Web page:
Photo by Bridget Nurre Jennions
For breakfast, check out TacoBilly (pictured above), a hot new West Asheville spot that serves breakfast tacos all day. At less than $4 apiece, each taco is overloaded with local ingredients like veggie chorizo, goat cheese, avocado and more on your choice of a flour, corn, or plantain tortilla. One should be more than enough to prime your stomach for the next stop: the farmers market. With fresh produce and samples abounding, visit one of Asheville’s countless farmer’s markets to try anything from homemade kimchi to ghee. Don’t be surprised if you also find yourself being talked into joining a flash mob to counter deforestation. The Western North Carolina Farmers Market is one of Asheville’s largest and is open every day year-round.
Photo by Bridget Nurre Jennions
Before heading off to lunch, check out one of Asheville’s newest cultural attractions, aSHEville Museum. The museum, which opened in July 2014, tells stories of the triumphs and challenges of women and girls around the world. The permanent exhibit on the 16 women who have won the Nobel Peace Prize is particularly inspiring.
You’ll have a chance to discuss the feats you just learned about on the 20 minute walk over to Gan Shan Station where you will find the city’s best Asian fusion. Named for the Sunset Mountain neighborhood of Asheville where the chef was raised, the restaurant serves up a rotating menu of Asian classics like ramen noodles and Korean fried chicken. Go from Sunset Mountain to the Blue Ridge Mountains (you will need a car for the 20 mile drive) to take in some of the area’s best natural scenery. The Craggy Pinnacle Trail provides the perfect taste of what the Blue Ridge Parkway has to offer by way of a quick hike with rewarding late afternoon views.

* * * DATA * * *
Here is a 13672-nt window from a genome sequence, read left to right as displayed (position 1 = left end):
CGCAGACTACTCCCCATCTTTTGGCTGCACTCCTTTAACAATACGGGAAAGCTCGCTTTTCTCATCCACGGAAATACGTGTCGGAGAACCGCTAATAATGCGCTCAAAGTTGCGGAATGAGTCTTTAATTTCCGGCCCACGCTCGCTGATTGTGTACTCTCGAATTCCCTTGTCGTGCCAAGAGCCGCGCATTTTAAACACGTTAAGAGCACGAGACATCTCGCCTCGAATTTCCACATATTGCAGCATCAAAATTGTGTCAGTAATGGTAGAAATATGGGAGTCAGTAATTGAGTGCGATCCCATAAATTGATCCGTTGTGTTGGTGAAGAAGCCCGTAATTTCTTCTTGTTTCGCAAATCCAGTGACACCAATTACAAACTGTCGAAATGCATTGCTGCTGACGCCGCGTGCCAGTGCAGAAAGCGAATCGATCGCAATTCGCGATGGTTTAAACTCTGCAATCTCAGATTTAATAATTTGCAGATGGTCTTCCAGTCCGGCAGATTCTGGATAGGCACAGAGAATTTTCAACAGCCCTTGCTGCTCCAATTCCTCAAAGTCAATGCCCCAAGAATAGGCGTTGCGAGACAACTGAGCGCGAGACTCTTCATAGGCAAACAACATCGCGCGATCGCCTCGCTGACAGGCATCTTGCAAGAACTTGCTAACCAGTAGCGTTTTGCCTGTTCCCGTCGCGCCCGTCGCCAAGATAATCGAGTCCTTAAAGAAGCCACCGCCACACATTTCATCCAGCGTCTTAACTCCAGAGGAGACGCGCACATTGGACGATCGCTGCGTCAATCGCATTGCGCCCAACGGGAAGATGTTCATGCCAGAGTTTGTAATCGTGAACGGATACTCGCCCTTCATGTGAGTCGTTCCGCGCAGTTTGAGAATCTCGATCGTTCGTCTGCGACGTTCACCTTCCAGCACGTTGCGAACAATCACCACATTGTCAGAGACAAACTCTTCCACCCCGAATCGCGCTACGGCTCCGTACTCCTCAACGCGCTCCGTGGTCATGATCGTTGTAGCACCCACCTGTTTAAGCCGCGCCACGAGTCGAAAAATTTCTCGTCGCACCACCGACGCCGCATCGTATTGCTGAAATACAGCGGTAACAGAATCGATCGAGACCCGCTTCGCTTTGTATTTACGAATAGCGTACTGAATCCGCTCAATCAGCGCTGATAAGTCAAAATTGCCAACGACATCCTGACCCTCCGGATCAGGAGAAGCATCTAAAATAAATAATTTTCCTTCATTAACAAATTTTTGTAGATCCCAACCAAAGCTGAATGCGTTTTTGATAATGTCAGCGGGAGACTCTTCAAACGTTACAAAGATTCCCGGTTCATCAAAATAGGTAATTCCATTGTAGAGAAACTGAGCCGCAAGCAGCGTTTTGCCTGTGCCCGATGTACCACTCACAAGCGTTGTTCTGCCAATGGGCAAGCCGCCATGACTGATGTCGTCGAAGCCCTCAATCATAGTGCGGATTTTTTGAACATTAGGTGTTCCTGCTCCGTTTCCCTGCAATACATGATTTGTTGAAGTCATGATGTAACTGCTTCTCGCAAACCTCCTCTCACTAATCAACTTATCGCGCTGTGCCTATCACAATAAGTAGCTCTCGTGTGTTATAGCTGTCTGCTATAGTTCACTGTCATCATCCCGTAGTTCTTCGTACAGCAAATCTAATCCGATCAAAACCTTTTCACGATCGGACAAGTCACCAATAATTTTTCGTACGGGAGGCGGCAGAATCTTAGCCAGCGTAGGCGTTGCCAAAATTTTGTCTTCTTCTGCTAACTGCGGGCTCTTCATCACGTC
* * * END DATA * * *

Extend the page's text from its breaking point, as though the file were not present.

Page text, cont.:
You can’t leave Asheville without visiting one of city’s breweries (more than 20 to choose from), so grab a post-hike beer at one of our favorites: Burial Beer Co. Check out their take on your favorite traditional ale or lager, or simply work your way through our list of the brewery’s highlights. If you’ve gone for option two, you might be in need of a good burger. A 20-minute bus ride on the W1 or W2 away (plus a little walking), Smoky Park Supper Club, a restaurant housed in a shipping container on the French Broad River, serves a great burger, as well as a wide range of wood-grilled and roasted locally sourced meats. Definitely make this your dinner stop. From there, round out your time in Asheville by checking out the local music scene. The Orange Peel is one of the city’s mainstay venues where you can find a variety of artists from Henry Rollins to Matisyahu.
Asheville Regional Airport is located about 20 minutes south of the city (right next to the Sierra Nevada Brewery, just sayin’) and serviced by regular connections from Charlotte, Atlanta, Newark, and Chicago. The city is also less than a five-hour drive from major southern cities like Atlanta, Nashville, Charleston, and Savannah.
Where to Stay
For a taste of true southern hospitality, indulge yourself with a few nights at the five-room Bunn House or snag one of The Windsor’s 14 rustic modern suites. Both inns offer modern luxury while celebrating the turn of the century charm of the buildings in which they are housed.
For more affordable accommodations, try the quirky Airbnb rentals or the Sweet Peas Hostel, which boasts a central location on top of Lexington Avenue Brewery and clean, comfortable beds starting from $28 per night.
Breathtaking Balkans columnist Bridget Nurre Jennions is an Emmy-winning TV journalist and an international development specialist in Kosovo. Follow her travels on her blog, Bridgekrieg.